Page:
Saint Theresa Parish

A Roman Catholic Community
5045 E. Thomas Road
Phoenix, AZ 85018
(602) 840-0850 Parish Office
(602) 840-0871 Parish Fax  

Parish Email

Parish Office Hours
Monday through Thursday
9:00AM-Noon & 1:00PM-5:00PM
Friday 9:00AM-Noon          Sunday 8:30AM-12:30PM

Closed Saturdays
& most Federal Holidays.

Liturgy Schedule
Saturday Vigil Mass 4PM
Sunday Masses
9:00AM (Liturgy with Children)
11:00AM and
5:00PM (Teen and Young Adult)

Daily Masses
Monday through Friday
6:30AM and Saturday at 8:00AM
Holy Day Masses as announced in bulletin prior to the Holy Day.

Sacrament of Reconciliation
Saturday, 9:00AM to 10:00AM
Wednesday, 5:00PM to 6:00PM and by appointment


Rev. Charles G. Kieffer

Parochial Vicar 

(Associate Pastor)

Rev. Joachim Adeyemi

Rev. J.C. Ortiz

Assisting Priest

Rev. Paul Peri


Colin F. Campbell

Mark Kriese

Ralph Ulibarri


Saint Theresa Catholic School
5001 East Thomas Road
Phoenix, AZ 85018

(602) 840-0010 School Office
(602) 840-8323 School Fax



« Reflections - April 28, 2019 | Main | Reflections - April 14, 2019 »

Reflections - April 21, 2019

My Brothers and Sisters,

“This is the day the Lord has made; let us rejoice and be glad!” This verse, from Psalm 118, is the refrain from the responsorial Psalm of Easter Sunday – and these words so well sum up the Church’s spirit as we celebrate the Lord’s resurrection today. 

We rejoice in the fact that Jesus was lifted from death by the power of the Father’s love; we rejoice in the faith of “the disciple whom Jesus loved” who – upon entering the empty tomb, “saw and believed” (John 20:8). We rejoice in what this means for all of us who have been conformed to Christ, the Risen One, through our baptism: we, like the Risen Christ, have the promise of eternal life following our own death.

Admittedly, this is “a lot” for us to get our heads around, particularly because we live in a culture that is generally based on logic and empirical evidence. Beyond the discovery of the burial cloths and the cloth that had covered the head of Jesus in death, there was no solid evidence of Christ’s resurrection when the Apostle John stepped into the empty tomb. Bodily resurrection, life after death was a totally illogical and preposterous concept for the first-Jew, and yet something clicked inside of John. Through faith, he “saw and believed.”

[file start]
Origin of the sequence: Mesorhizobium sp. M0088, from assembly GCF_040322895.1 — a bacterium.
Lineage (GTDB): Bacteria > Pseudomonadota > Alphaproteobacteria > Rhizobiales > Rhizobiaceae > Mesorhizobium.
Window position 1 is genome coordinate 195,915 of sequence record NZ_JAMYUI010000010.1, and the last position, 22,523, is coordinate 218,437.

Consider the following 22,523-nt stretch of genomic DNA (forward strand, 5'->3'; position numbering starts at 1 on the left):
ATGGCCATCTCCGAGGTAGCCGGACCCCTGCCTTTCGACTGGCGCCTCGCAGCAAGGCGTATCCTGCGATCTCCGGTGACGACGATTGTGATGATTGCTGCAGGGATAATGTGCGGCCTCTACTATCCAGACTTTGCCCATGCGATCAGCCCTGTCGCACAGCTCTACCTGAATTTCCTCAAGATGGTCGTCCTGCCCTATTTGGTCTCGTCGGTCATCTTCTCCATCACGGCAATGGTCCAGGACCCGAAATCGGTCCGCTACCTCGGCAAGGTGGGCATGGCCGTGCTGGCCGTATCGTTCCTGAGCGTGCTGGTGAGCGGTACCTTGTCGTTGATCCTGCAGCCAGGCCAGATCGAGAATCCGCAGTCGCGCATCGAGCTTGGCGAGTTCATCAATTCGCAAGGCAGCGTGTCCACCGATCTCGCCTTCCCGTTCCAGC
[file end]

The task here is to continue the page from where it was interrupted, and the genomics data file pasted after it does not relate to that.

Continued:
Bodily resurrection after death, eternal life is no more logical or empirically proven in the twenty-first century than it was in the first century. Yes, we have an unbroken line of 2000 years of believers who have trusted that the Easter message is true… but this is based solely on the free will decision of each individual to use his or her free will to believe – or not. Often, that belief took a Christian an entire lifetime to perfect.

Today we will have the opportunity to renew our baptismal promises – those promises that we made (or our parents and godparents made for us) at the time of our baptism. Two of the articles of faith that we are invited to say “I do” to are: “Do you believe in Jesus Christ… who was born of the Virgin Mary, suffered death and was buried, rose again from the dead and is seated at the right hand of the Father?” and “Do you believe in the Holy Spirit, the holy catholic Church, the communion of the saints, the forgiveness of sins, the resurrection of the body and life everlasting?”

True belief in such intangible things as resurrection and life after death is seldom something we arrive at instantly. Most of us aren’t quite up to the standards of the disciple John who “saw and believed” on the spot. We learn in the readings of Mass over the Fifty Days of Easter that many of the disciples were comparatively slow to believe. Their faith in the resurrection of Jesus as well as “the resurrection of the body and life everlasting” was something that evolved over the course of time and involved various steps and stages. Perhaps this is one of the reasons that the Church sets aside a period of fifty days – from now through Pentecost Sunday – to allow us to reflect on and grow in our faith in the Lord’s resurrection and the new life that the Risen Christ promises us after death.

As we profess our faith in the Renewal of Baptismal Promises and are sprinkled with the waters of baptism, the same water blessed and used at the Easter Vigil of Holy Saturday evening to baptize those who completed their initiation into the Catholic Christian faith, may we – like the majority of those first century disciples - be open to that evolution of faith and deepening of belief that leads us to accept the reality of Christ’s resurrection and its effects on our own lives, both now and for eternity. “This is the day the Lord has made, let us rejoice and be glad!”   


Easter peace and joy,

Rev. Charles G. Kieffer